11. Tanzi, Vito, 1999. "Uses and Abuses of Estimates of the Underground Economy," Economic Journal, Royal Economic Society, vol. 109(456), pages F338-47, June.
  12. Edgar L. Feige, 2005. "Overseas Holdings Of U.S.Currency And The Underground Economy," Macroeconomics 0501022, EconWPA.
  13. Klarita G�rxhani, 2004. "The Informal Sector in Developed and Less Developed Countries: A Literature Survey," Public Choice, Springer, vol. 120(3_4), pages 267-300, 09.
  14. Andreas Buehn & Alexander Karmann & Friedrich Schneider, 2009. "Shadow Economy and Do-it-Yourself Activities: The German Case," Journal of Institutional and Theoretical Economics (JITE), Mohr Siebeck, Tübingen, vol. 165(4), pages 701-722, December.
  15. Andreoni, J. & Erard, B. & Feinstein, J., 1996. "Tax Compliance," Working papers 9610r, Wisconsin Madison - Social Systems.
  16. Loayza, Norman A., 1997. "The economics of the informal sector : a simple model and some empirical evidence from Latin America," Policy Research Working Paper Series 1727, The World Bank.
  17. Buehn, Andreas & Schneider, Friedrich, 2009. "Corruption and the Shadow Economy: A Structural Equation Model Approach," IZA Discussion Papers 4182, Institute for the Study of Labor (IZA).
  18. Enrico Marcelli, 2004. "Unauthorized Mexican Immigration, Day Labour and other Lower-wage Informal Employment in California," Regional Studies, Taylor & Francis Journals, vol. 38(1), pages 1-13.
  19. David Giles, 1997. "Causality between the measured and underground economies in New Zealand," Applied Economics Letters, Taylor & Francis Journals, vol. 4(1), pages 63-67.
  20. Ahumada, Hildegart & Alvaredo, Facundo & Canavese, Alfredo J., 2006. "The Demand for Currency Approach and the Size of the Shadow Economy: A Critical Assessment," Berkeley Olin Program in Law & Economics, Working Paper Series qt6zn9p98b, Berkeley Olin Program in Law & Economics.
  21. Pierre-Guillaume Méon & Khalid Sekkat, 2004. "Does the quality of institutions limit MENA integration in the world economy?," ULB Institutional Repository 2013/7360, ULB -- Universite Libre de Bruxelles.
  22. Friedrich Schneider, 2004. "Shadow Economies around the World: What do we really know?," IAW Discussion Papers 16, Institut für Angewandte Wirtschaftsforschung (IAW).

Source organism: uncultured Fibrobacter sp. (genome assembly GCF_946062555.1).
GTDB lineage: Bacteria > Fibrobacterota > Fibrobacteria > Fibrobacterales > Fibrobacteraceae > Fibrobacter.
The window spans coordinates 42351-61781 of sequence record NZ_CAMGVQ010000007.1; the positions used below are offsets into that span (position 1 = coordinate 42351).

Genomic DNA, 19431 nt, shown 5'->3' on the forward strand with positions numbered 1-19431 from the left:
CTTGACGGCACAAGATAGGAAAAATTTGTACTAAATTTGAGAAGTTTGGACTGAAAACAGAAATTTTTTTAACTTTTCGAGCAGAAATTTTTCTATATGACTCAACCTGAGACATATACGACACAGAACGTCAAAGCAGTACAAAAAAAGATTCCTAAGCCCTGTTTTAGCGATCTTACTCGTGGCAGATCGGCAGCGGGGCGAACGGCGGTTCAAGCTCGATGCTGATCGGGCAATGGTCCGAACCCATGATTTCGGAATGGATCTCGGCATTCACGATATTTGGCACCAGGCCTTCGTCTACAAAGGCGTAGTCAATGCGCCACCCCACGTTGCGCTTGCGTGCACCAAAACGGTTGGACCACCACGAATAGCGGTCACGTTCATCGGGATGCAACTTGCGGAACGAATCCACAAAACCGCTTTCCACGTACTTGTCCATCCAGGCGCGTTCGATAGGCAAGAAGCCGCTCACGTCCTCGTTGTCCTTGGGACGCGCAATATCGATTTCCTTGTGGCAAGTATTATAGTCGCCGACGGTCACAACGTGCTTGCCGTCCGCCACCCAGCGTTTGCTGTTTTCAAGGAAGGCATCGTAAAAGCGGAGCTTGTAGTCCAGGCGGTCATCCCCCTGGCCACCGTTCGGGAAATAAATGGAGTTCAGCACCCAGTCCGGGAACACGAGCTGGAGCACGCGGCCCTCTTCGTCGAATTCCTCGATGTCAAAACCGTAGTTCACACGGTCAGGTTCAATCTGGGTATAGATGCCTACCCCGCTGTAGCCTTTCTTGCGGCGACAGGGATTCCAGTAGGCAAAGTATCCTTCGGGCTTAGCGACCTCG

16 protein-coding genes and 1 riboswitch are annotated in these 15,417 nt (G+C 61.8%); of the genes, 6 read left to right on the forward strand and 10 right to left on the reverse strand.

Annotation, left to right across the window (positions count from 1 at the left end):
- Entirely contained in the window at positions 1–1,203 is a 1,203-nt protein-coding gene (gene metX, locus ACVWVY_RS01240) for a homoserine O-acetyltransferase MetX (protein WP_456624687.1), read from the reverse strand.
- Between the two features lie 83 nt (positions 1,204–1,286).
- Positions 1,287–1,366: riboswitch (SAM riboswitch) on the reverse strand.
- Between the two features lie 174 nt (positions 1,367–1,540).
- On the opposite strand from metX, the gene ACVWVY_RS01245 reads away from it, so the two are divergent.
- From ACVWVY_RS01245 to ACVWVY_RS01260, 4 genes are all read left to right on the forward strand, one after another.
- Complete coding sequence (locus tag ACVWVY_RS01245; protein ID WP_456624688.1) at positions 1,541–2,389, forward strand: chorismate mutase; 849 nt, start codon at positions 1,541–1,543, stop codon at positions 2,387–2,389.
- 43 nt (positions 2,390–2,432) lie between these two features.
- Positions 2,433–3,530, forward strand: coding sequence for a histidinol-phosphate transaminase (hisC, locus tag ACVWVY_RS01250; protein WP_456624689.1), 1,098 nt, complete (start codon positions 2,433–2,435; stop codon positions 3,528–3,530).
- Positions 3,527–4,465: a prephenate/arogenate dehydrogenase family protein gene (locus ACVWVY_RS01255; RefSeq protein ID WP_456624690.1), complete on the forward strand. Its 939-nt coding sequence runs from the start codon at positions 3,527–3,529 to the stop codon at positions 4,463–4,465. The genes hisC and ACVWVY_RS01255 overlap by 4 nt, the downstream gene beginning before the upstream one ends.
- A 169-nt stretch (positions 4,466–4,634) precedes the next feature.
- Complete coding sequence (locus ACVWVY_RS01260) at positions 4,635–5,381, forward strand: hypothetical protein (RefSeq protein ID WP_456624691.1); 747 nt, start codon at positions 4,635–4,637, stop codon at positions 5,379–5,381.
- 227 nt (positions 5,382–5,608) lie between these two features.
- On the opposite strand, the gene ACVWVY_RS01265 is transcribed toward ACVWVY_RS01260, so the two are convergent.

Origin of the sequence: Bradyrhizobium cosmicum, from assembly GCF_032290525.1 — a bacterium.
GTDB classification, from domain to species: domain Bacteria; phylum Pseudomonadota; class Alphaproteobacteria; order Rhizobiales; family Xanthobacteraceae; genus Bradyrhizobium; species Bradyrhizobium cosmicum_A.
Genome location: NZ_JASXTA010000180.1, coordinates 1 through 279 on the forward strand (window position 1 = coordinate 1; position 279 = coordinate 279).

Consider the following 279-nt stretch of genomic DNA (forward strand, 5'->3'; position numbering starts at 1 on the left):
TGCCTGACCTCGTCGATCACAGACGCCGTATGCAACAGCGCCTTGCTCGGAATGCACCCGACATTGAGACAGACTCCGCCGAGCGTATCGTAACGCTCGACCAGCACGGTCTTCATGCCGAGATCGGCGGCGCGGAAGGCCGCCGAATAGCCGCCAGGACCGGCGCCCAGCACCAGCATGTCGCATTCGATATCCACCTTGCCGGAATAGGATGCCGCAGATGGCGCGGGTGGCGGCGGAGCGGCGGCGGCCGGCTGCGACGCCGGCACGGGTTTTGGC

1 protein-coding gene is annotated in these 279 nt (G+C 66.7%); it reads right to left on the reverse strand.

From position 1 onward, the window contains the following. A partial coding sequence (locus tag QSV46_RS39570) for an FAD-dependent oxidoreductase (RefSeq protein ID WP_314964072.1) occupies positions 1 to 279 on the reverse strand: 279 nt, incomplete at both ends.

23. Michael Alexeev & William Pyle, 2001. "A Note on Measuring the Unofficial Economy in the Former Soviet Republics," William Davidson Institute Working Papers Series 436, William Davidson Institute at the University of Michigan.
  24. David E. A. Giles, 1998. "Measuring The Hidden Economy: Implications for Econometric Modelling," Econometrics Working Papers 9809, Department of Economics, University of Victoria.
  25. Thomas, Jim, 1999. "Quantifying the Black Economy: 'Measurement without Theory' Yet Again?," Economic Journal, Royal Economic Society, vol. 109(456), pages F381-89, June.
  26. Benno Torgler & Friedrich Schneider, 2004. "Attitudes Towards Paying Taxes in Austria: An Empirical Analysis," CREMA Working Paper Series 2004-27, Center for Research in Economics, Management and the Arts (CREMA).
  27. Friedrich Schneider & Christopher Bajada, 2003. "The Size and Development of the Shadow Economies in the Asia-Pacific," Economics working papers 2003-01, Department of Economics, Johannes Kepler University Linz, Austria.
  28. Axel Dreher & Lars Siemers, 2005. "The Intriguing Nexus between Corruption and Capital Account Restrictions," KOF Working papers 05-113, KOF Swiss Economic Institute, ETH Zurich.
  29. Philip Cagan, 1958. "The Demand for Currency Relative to Total Money Supply," NBER Chapters, in: The Demand for Currency Relative to Total Money Supply, pages 1-37 National Bureau of Economic Research, Inc.
  30. Trevor Breusch, 2005. "Estimating the Underground Economy using MIMIC Models," Econometrics 0507003, EconWPA, revised 25 Jul 2005.
  31. Friedrich Schneider, 2000. "The Increase of the Size of the Shadow Economy of 18 OECD Countries: Some Preliminary Explanations," CESifo Working Paper Series 306, CESifo Group Munich.
  32. Giles, David E A, 1997. "Testing for Asymmetry in the Measured and Underground Business Cycles in New Zealand," The Economic Record, The Economic Society of Australia, vol. 73(222), pages 225-32, September.